From handheld units used to check stock in a warehouse to point of sale systems, fast and accurate data capture and entry is vital for many industries.
And, despite the arrival of voice-activated and touchscreen technology there appears to be no substitute for the qwerty keyboard for quick and positive data entry.
Touchscreens have quantifiable benefits for training time and ease of use, but do not suit all applications, especially in demanding manufacturing environments.
Although you can use touchscreens to display various pictures of goods, they can foster repetititive strain injury more than a keyboard would.
New user-programmable devices combine easy data capture by keystroke with the flexibility of touchscreens. Some new customised devices of this type add ruggedisation.
This offers opportunities for resellers to achieve competitive differentiation. Yet the channel’s traditional focus on software-led differentiation has resulted in far too many organisations that have not yet explored and tried to understand these latest alternatives to the mouse or keyboard.
The right, customised hardware solution can enable resellers to differentiate software offerings and enable better use of a software application’s specific features.
Specialist data input tools such as small keypads, programmable keyboards, ‘jog shuttles’ and joysticks can be customised for particular applications.
The opportunities presented by peripheral hardware are extensive.
Prospective customers may be waking up to the potential earlier than the channel.
For example, interest is rising in key and display combinations, such as the provision of a four or five line display to turn the keyboard into a self-contained SMS messaging device.
As some industries, such as live to air broadcast, move away from bespoke hardware to PC-based technology, demand for customisable input devices also grows.
For example, a standard qwerty keyboard with low-light keys user displays and more than 100 user programmable keys may be needed to meet the specific demands of some specialist sectors.
From the addition of a pre-programmed button to the use of spill-resistant material or ruggedised systems that can survive tough environments, input devices can be tailored to meet user needs.
Retailers – especially supermarkets – have spent time assessing the potential of new peripheral technologies at the point of sale, where numeric keypads have proven popular. However, retailers are also interested in deploying touchscreen technology for rapid product display, recognition and processing.
Other sectors are also catching on, such as transport and logistics.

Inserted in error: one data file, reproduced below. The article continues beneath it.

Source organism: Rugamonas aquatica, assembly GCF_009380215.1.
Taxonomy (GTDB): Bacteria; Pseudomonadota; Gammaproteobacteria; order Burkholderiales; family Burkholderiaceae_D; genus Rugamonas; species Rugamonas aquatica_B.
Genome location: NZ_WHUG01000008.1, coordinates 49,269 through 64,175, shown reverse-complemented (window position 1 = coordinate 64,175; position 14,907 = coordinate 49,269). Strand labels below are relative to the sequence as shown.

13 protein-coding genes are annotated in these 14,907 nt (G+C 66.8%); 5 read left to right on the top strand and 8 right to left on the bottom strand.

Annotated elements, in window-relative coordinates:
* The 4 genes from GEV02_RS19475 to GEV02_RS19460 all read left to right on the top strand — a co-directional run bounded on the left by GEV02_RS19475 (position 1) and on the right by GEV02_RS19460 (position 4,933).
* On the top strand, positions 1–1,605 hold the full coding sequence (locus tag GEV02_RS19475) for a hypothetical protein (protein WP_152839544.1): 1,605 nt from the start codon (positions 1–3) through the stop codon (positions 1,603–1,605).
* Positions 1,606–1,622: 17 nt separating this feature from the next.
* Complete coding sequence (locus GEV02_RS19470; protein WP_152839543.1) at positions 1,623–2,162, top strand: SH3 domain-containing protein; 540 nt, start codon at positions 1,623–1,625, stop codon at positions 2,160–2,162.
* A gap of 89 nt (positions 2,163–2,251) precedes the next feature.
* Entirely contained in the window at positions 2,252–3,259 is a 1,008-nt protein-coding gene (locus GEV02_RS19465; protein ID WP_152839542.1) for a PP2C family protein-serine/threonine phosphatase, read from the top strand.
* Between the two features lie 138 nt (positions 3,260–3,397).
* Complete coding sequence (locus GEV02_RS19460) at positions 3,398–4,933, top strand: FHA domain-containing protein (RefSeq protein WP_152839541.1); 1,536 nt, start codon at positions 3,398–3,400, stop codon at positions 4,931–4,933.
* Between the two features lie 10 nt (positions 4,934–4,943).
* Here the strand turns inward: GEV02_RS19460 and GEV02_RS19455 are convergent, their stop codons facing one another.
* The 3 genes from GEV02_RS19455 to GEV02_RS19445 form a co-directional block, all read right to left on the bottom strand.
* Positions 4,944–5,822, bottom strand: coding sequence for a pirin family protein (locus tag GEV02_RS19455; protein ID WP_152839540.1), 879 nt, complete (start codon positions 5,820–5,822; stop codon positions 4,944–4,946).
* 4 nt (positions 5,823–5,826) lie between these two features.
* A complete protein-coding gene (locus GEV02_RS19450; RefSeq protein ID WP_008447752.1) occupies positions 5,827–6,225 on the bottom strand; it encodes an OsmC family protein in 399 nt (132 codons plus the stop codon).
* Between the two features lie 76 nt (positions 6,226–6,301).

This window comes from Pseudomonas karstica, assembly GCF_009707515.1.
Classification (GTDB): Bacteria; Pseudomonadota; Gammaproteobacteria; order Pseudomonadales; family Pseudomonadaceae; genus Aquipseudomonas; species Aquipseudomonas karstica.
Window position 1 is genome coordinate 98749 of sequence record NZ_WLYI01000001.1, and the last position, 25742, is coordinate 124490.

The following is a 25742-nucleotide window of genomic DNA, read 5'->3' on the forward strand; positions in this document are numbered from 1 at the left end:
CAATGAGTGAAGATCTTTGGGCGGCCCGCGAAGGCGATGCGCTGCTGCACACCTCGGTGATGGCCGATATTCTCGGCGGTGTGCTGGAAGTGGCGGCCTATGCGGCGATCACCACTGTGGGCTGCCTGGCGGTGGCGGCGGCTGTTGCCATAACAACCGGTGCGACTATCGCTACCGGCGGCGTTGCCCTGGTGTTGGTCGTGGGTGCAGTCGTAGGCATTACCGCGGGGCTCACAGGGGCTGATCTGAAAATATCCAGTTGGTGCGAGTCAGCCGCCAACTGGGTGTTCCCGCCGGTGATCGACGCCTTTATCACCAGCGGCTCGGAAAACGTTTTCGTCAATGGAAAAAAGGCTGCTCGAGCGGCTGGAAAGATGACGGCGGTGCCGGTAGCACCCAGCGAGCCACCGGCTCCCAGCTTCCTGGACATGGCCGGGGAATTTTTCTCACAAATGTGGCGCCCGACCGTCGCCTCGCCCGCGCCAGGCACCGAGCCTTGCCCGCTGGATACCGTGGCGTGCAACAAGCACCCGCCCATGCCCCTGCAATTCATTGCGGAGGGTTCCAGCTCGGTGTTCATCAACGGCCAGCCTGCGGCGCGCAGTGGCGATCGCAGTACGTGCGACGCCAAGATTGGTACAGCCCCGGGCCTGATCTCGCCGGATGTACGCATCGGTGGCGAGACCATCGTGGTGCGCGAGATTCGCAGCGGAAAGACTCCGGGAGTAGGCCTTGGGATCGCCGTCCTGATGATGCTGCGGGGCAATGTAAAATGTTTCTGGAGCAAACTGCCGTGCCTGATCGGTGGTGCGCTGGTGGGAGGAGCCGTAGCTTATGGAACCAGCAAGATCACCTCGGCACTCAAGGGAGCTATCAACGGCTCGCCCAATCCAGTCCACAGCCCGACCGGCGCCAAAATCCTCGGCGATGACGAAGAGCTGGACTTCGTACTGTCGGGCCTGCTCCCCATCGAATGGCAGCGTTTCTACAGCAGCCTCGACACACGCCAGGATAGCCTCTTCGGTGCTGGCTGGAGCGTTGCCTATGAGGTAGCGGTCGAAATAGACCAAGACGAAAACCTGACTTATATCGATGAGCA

One organisation recently invested in a heavy vehicle tracking system that uses a peripheral device plugged into the vehicle computer system to interrogate vehicle operation and performance.
Each driver logs on via a keypad plugged into the GPRS-enabled box to provide operators with information on driver and load location.
Management also uses the keypad to get real-time information on both driver and load.
In an auction environment, buyers can use a simple keypad with its own IP connection, supported by the appropriate software and thin client infrastructure, to bid for different lots.
Mostly touchscreens, displays or function keys are combined to create a customised user solution.
New features are proliferating, such as the use of large buttons incorporating an LCD display. Each button is the size of four standard keys and can display various modes or availability.
Using such buttons alongside conventional keys broadens the display possibilities and eases the integration process as well.
New peripheral devices can be both intelligent and dumb to reflect the needs of the software deployed. Adding intelligence to the device can reduce the overhead on the host, support additional security, such as the use of PINs, or enable the device to recall a schedule of tasks.
Device intelligence already facilitates cash-less transactions in schools and barcode identification of pupils – which process can also be assisted by deploying PINs or fingerprint recognition.
However, keyboards still have an important role to play in most applications. New mobile devices increasingly include small keyboards to provide a familiar level of control.
It is those resellers that can deliver transformed productivity and ease of use through combining all that is available in new organisation-specific solutions that will win additional business and maintain margins.
Stuart Thorn is chief executive officer at Electrone
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